We cannot fully comprehend God’s condescending love to us. Life, at times has its difficulties, but they make up our probationary training for His ultimate purpose, but nothing can happen to us outside of His control; He will preserve us because He wants us to be part of His purpose.

As Alexander swept through Syria he came to Tyre and there encountered considerable resistance, and those on mainland Tyre fled to the well-fortified island off the coast which had 150ft high fortifications all round. Their audacity infuriated Alexander and he set about totally destroying the city, pulling down its buildings and casting them into the sea to make a causeway to the island. Just as Ezekiel, by Divine inspiration, had foretold. He wrote of Tyre, “They will break down your walls and demolish your fine houses and throw your stones, timber and rubble into the sea…You will never be rebuilt” (Eze. 26:12-13).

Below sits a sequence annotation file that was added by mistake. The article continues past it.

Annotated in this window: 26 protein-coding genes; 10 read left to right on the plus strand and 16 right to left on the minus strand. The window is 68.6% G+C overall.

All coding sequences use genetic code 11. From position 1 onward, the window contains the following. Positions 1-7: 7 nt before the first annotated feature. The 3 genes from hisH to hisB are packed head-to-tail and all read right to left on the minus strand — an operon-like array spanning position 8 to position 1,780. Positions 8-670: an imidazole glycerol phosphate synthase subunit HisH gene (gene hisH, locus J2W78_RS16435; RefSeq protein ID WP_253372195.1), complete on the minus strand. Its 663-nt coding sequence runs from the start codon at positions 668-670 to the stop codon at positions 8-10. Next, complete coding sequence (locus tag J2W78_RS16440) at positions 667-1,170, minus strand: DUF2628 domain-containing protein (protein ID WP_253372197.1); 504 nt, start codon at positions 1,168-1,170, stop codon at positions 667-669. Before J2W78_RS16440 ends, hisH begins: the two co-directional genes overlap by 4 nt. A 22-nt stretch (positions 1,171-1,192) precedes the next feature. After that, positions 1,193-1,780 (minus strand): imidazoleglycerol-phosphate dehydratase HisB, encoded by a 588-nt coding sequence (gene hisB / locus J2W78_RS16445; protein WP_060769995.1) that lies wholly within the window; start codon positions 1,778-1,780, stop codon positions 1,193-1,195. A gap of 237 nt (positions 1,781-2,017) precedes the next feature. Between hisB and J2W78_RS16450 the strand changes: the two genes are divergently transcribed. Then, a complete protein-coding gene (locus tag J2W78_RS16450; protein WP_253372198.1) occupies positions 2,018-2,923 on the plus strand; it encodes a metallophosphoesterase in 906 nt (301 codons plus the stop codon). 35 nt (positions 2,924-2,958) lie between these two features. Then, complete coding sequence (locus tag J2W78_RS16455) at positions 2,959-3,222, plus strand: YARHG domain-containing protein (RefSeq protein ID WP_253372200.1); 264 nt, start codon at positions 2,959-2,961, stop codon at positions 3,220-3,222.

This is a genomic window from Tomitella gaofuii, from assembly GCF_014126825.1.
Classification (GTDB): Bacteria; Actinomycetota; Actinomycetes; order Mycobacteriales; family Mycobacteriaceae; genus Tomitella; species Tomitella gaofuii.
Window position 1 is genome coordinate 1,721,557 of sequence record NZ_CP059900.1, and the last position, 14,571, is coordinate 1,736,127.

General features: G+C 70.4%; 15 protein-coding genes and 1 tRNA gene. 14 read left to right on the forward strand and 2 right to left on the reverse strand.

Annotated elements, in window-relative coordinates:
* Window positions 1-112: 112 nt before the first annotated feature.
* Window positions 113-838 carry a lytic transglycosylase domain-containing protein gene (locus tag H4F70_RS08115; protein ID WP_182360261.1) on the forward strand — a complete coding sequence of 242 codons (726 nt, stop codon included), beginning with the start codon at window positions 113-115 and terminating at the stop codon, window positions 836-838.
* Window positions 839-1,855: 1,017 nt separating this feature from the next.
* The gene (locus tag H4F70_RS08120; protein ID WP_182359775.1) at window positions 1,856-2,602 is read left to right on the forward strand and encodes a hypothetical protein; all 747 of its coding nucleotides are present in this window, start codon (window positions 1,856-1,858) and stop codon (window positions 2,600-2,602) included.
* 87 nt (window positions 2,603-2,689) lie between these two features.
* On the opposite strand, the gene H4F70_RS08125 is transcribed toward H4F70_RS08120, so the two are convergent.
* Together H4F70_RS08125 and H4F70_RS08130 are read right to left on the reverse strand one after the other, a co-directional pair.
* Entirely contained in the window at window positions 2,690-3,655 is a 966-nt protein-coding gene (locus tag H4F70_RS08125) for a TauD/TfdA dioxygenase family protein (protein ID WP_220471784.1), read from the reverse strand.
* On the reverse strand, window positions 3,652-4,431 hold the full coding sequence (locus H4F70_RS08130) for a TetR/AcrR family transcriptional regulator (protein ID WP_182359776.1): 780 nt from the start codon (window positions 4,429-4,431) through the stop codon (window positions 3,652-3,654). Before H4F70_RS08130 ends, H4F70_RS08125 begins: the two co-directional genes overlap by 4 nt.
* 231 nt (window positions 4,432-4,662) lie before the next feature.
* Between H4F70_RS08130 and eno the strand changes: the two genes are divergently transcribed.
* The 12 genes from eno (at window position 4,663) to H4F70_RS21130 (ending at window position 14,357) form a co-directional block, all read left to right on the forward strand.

In 1961 I was privileged to visit the ancient site of Tyre. The modern city is near-by, and as we stood on the site we could see the colonades and stones still in the sea – from 2,300 years ago. Most of the ancient cities have parts restored, but not this one. There was a heap of a timber sections and the guide told us someone had tried to build a refreshment kiosk there, but the government stopped it, as this site was not to be built upon but remain in its demolished state. How incredible this is. God said it was not to be rebuilt and it hasn’t been. How certain is every word of God! And it is this God who wants us and cares for us as a hen does her chicks

Let us look at Zech. Ch. 9 v 8 and see a verse partly fulfilled, but with a yet greater fulfillment. Zech. 9 v 8: “But I will defend my house against marauding forces. Never again will an oppressor overrun my people, for now I am keeping watch”.

Certainly the latter part of the verse is still future. I rather like the R.V. rendering, “…and I (God) will encamp about mine house (the temple) because of the army.”